Pittsburgh Business Times

New Venture looks to place top grads at start-ups

Friday, June 22, 2012, 6:00am EDT
By Patty Tascarella– Senior Reporter, Pittsburgh Business Times

The Pittsburgh region has puzzled over ways to retain graduates of local colleges and universities for years. Now, a New York City-based entrepreneurship initiative is planning to serve up others’ best and brightest to area start-ups.

Venture for America is a nonprofit that aims to recruit top college graduates to work for a two-year fellowship at early-stage companies in what it calls “lower-cost cities.” It was launched by Andrew Yang , a lawyer turned entrepreneur who wanted to give like-minded students a jump-start to working at fast-growing companies rather than opting for graduate school and a professional services career.

Yang’s goal is to generate 100,000 new jobs by 2025 by helping young companies expand and training top graduates to become business builders and job creators. His plan hinges on a substantial proportion of the fellows becoming successful entrepreneurs, preferably rooted in the communities where they were assigned.

Its debut group, 45 newly minted members of the class of 2012 from various universities across the country, just began training camp at Brown University. They will be deployed to companies in five cities — Cincinnati, Detroit, New Orleans, Las Vegas and Providence, R.I. — in August.

Pittsburgh is among five cities Venture for America plans to add in 2013, confirmed Mike Tarullo , director of corporate development. The others are Baltimore; Cleveland; New Haven, Conn.; and Raleigh-Durham, N.C.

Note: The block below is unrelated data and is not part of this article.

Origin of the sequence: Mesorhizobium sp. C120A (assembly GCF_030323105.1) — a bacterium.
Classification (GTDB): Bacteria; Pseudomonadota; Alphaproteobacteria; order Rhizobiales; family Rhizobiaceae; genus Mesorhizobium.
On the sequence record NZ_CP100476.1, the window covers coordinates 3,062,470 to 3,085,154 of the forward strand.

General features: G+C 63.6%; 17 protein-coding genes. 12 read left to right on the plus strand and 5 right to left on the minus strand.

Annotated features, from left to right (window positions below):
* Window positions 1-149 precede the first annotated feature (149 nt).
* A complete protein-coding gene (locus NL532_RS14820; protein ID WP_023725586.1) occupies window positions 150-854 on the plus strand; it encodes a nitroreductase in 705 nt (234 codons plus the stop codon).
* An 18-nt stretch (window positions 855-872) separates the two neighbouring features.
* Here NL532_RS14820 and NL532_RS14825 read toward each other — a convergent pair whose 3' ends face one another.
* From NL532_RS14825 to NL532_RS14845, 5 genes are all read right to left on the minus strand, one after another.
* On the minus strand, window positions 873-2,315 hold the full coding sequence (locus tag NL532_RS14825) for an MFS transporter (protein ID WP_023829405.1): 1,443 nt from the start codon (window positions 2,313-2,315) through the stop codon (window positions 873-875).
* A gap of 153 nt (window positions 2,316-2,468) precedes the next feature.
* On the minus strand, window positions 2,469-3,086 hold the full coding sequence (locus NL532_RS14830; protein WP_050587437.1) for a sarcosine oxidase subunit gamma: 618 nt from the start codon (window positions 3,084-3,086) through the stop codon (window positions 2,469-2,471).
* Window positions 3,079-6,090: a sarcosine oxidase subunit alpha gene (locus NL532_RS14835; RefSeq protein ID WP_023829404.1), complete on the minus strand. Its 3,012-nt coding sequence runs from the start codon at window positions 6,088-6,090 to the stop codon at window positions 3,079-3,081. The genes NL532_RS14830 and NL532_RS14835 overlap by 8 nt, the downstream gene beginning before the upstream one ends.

Tarullo expects to visit Pittsburgh “at least once this summer,” to get things moving. No date has been set.

“We’re very early in that process, but we’re very drawn to Pittsburgh,” Tarullo said.

Venture for America finds the host companies and serves as a matchmaker, considering each fellow’s interests and skills and suggesting the companies that might be the best fits. Companies and fellows connect via phone interviews. If that phase goes well, an in-person interview follows.

For the initial group of fellows, Venture for America received more than 500 applications. Tarullo expects that will more than double for next year’s crop.

To find the companies, Tarullo plans to meet with local entrepreneurs and investors, economic development groups such as Innovation Works and Pittsburgh Life Sciences Greenhouse, and representatives from the University of Pittsburgh and Carnegie Mellon University. He could not say at this point how many companies might be selected. He said he has had some limited, initial contact with a handful of locals, identifying only the venture capital firm Draper Triangle Ventures. Draper did not immediately return calls seeking comment.

Innovation Works CEO Rich Lunak has heard about Venture for America and plans to reach out to Tarullo.

“This is terrific, but I’m not surprised they picked Pittsburgh,” Lunak said. “We are increasingly getting a great reputation in the entrepreneurial circles locally and out of town.”

Innovation Works has run a large internship program for more than six years, placing students from 20 universities located both inside and outside the region with local companies, Lunak said. There are 65 this year; their pay is subsidized by the Benedum Foundation.

Venture for America’s fellowships aren’t internships, Tarullo stressed. Each host company will foot their fellow’s annual salary, “between $32,000 and $38,000, based on the cost of living in the city,” Tarullo said. “We want the company to treat them like an employee — reward them, promote them, chastise them. We want them to be part of a team that grows with the company.”

Mel Pirchesky , CEO of Eagle Ventures, which organizes high-net-worth individuals to invest jointly, said that amount is “significant enough” that the start-up would want to be sure it was taking on a “value-added talent, someone who has a future,” not just a limited arrangement.

“I’d be hiring with the intention of keeping them long-term,” Pirchesky said.